White for Value

For many fleets, choosing a color has long-term, bottom-line implications. The ability to remarket vehicles is an important aspect of how fleet vehicles are chosen.

Picking the wrong color could be the difference between getting top dollar at auction and disappointment.  For instance, it was once a truism that green was a color to stay away from because of its poor resale value. And, while today a green paint job may not necessarily 86 a vehicle’s value, fleet managers have to definitely look ahead when choosing a color.

That’s where a fleet management company’s expertise can come into play. “As an industry, we track, over time, those colors that have staying power and are popular over a number of years. Those colors become the ‘recommended’ palette of color choices for our clients, since the popular colors will bring more resale than the unpopular, fad, or outdated colors. Typically, fleets still allow the drivers to choose their own colors, but a driver’s choices are limited to the recommended colors,” said Graham of ARI.

While tracking colors is easy, assigning a value “on a certain color is very difficult to do. It’s a real challenge,” said Ricky Beggs, vice president and managing editor of Black Book.

Echoing Beggs, Graham noted that “color choices also get down to the vehicle-specific, region-specific, and color-‘code’-specific levels. Many models have more than one red or silver color available and it is not enough to just recommend ‘red’ since one of the ‘reds’ may be an unpopular color and considered less desirable than the other red.”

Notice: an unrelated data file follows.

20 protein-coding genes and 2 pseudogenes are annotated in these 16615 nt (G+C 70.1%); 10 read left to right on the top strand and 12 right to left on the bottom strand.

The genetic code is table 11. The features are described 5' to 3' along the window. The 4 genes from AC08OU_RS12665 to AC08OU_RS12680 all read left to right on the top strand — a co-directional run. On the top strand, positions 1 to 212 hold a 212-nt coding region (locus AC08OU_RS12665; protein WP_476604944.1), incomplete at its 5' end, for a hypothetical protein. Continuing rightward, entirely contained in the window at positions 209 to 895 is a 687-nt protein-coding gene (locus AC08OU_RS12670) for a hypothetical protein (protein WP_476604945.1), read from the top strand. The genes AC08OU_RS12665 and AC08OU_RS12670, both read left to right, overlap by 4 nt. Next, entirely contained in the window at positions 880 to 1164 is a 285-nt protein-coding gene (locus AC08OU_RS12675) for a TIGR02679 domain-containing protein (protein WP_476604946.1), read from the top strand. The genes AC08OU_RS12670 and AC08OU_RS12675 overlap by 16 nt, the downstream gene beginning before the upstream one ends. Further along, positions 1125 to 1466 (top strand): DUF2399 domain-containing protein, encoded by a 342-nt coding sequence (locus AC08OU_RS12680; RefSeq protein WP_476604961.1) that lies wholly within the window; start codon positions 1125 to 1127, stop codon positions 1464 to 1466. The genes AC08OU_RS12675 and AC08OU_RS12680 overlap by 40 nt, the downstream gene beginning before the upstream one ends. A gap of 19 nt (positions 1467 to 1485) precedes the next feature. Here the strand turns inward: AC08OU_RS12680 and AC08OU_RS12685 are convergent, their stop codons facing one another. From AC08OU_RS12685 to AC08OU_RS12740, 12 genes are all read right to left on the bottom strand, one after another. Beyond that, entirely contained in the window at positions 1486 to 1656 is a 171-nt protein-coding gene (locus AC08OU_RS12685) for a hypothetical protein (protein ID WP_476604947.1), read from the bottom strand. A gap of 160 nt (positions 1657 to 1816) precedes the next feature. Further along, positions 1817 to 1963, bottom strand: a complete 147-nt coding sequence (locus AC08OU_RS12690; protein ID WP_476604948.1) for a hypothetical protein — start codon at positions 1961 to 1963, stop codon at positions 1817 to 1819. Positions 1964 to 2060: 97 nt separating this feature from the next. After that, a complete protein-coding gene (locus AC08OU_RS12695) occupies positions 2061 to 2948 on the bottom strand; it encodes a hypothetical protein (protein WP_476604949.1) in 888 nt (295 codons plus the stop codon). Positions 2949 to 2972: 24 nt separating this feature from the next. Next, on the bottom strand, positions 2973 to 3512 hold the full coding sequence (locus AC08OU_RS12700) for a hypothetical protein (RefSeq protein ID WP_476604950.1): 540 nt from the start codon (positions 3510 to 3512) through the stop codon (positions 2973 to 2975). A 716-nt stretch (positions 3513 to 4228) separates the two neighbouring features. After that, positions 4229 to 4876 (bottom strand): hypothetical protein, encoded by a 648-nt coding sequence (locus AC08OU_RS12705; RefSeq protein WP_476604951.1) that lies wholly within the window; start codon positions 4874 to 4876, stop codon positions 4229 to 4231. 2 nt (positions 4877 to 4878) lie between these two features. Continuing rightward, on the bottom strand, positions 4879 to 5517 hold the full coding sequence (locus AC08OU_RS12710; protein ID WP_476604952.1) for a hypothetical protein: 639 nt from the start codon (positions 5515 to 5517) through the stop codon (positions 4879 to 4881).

And, there are other considerations that fleet managers need to pay attention to when choosing a fleet vehicle color. “Certain colors may be good for small- or mid-size vehicles and not appropriate for a full-size or executive vehicle and there is the traditional ‘don’t order black in Florida’ example that has been around for years. So, it’s important to recommend specific color codes on each model and, possibly, vary the recommendations based on regions,” Graham said.

Ultimately, the choice comes down to the bottom line. “It’s all about the resale with the OEMs and paint companies selling color choices that are hot today and then the fleet management companies recommending a subset of those colors that we believe will still be good sellers two to five years from now,” Graham concluded.

Having one vehicle that’s painted fluorescent green hit the resale market could attract that one customer looking to make a bold statement willing to pay top dollar; having 1,000 flood the market at the same time, could be disastrous, as Beggs related.